Northeast Asian LNG demand in the coming months will be also be boosted by Japanese buying, as companies have held lower terminal stocks over the summer than recent-year averages. Stocks are especially down y/y, as Japanese buyers had secured supply for winter 2018-19 early to avoid paying similarly high spot prices to those during winter 2017-18.
Asian premium and contango to support freight rates
The Northeast Asian market gaining competitiveness against Europe for Atlantic basin supply, companies using vessels for floating storage and the ramp-up of US output will all drive up aggregate demand for shipping and may support further increases in freight rates.
Asia attracting more US supply will boost shipping demand substantially next month. A US cargo shipped to Japan or Korea through the Panama Canal requires around 23 days of transit based on a cruising speed of 17 knots, while it requires around 12 days for shipment to northwest Europe. US facilities already require more shipping capacity per tonne of LNG exports than most other global export facilities given their distance from the main buying markets.
Firms may also slow vessels down in order to capture higher prices later in the winter given a steep contango in near-curve prices, further increasing demand for shipping capacity. The JKM Oct-19 was at a discount of 0.94 $/mmbtu to Nov-19 and a discount of 1.73 $/mmbtu to Dec-19 on Monday (30 August). These spreads are enough to cover the short-run cost of using a dual-fuel diesel electric (DFDE) carrier of around 0.76 $/mmbtu per month.
Given the contango at the TTF and in Northeast Asian markets, there is ample incentive for holding cargoes in floating storage in both the Atlantic and the Pacific. Kpler cargo-tracking data showed five vessels as floating storage on 3 September, with three of these in the Atlantic basin.
The contango in TTF near-curve prices may have prompted Austrian utility OMV to use the Marshal Vasilevskiy carrier for storage near the Netherlands’s Gate terminal. The vessel loaded on 15 August and has held position near the terminal since then. Freeing up space at the terminal allowed for subsequent deliveries to take LNG storage at Gate close to capacity. LNG stocks hit 0.35 bcm on 28 August, which was just below capacity of 0.37 bcm. We expect the vessel to return to its long-term charter as Gazprom’s floating storage and regasification unit at Kaliningrad in November to provide winter cover.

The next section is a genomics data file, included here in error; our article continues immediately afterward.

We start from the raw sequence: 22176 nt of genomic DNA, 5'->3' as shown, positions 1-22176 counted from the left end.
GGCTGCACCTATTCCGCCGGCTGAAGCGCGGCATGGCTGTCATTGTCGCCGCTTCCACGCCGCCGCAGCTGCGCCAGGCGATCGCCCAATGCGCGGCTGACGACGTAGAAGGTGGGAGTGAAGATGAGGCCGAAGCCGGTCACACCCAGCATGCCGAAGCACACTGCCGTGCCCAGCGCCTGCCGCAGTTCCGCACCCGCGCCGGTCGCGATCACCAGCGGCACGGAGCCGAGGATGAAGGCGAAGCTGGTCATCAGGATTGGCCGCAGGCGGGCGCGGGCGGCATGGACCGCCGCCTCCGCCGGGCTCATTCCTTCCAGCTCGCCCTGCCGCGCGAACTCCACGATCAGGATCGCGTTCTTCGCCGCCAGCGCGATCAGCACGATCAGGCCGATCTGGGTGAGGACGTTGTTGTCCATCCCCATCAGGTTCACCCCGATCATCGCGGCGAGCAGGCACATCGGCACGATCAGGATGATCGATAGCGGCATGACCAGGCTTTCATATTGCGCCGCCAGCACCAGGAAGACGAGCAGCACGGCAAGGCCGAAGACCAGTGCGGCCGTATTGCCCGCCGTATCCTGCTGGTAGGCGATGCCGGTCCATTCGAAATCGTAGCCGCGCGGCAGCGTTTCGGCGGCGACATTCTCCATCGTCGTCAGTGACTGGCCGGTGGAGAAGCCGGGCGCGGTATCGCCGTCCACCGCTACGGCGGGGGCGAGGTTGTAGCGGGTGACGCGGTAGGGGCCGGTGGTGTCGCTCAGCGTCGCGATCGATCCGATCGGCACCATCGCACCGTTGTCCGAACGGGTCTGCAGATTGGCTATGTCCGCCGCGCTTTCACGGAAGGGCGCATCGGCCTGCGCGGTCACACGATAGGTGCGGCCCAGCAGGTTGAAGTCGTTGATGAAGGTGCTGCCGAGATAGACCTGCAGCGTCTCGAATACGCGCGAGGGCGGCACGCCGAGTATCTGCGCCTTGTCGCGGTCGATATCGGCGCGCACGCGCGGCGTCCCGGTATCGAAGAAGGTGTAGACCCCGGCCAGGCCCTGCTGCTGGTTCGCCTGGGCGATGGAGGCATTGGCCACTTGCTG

Some US-loaded cargoes also look like they are being used as storage for deliveries later, with the Maran Gas Delphi on 3 September still in a holding pattern off Spain’s Huelva terminal after loading from Cheniere’s Corpus Christi on 7 August. The Marvel Eagle, which also loaded from Corpus Christi on 17 August, was holding around the Gulf of Mexico. Holding this position would give it the option to go to Northeast Asia or Europe for delivery later.
Output from US export facilities is continuing to ramp up, with growing exports from Cameron LNG and Corpus Christi’s second liquefaction train increasing shipping demand. Freeport LNG is also loading its first cargo, onto the LNG Jurojin, which arrived on 30 August.
Spot freight rates for DFDE vessels remain considerably below last year’s peak in November 2018 of around 190,000 $/d for East of Suez. The East of Suez rate on 2 September of 66,000 $/d has risen from a low earlier this summer of 48,500 $/d and was in line with freight rates at the same time last year. While a return to 195,000 $/d might be off the cards, we do expect to see further gains in freight rates in the coming months helping to put pressure on the JKM-TTF spread to widen.
|Fig 1: US Gulf Coast exports, Mt/week||Fig 2: JKM prices, $/mmBtu|
|Source: Kpler, Energy Aspects||Source: CME, Energy Aspects|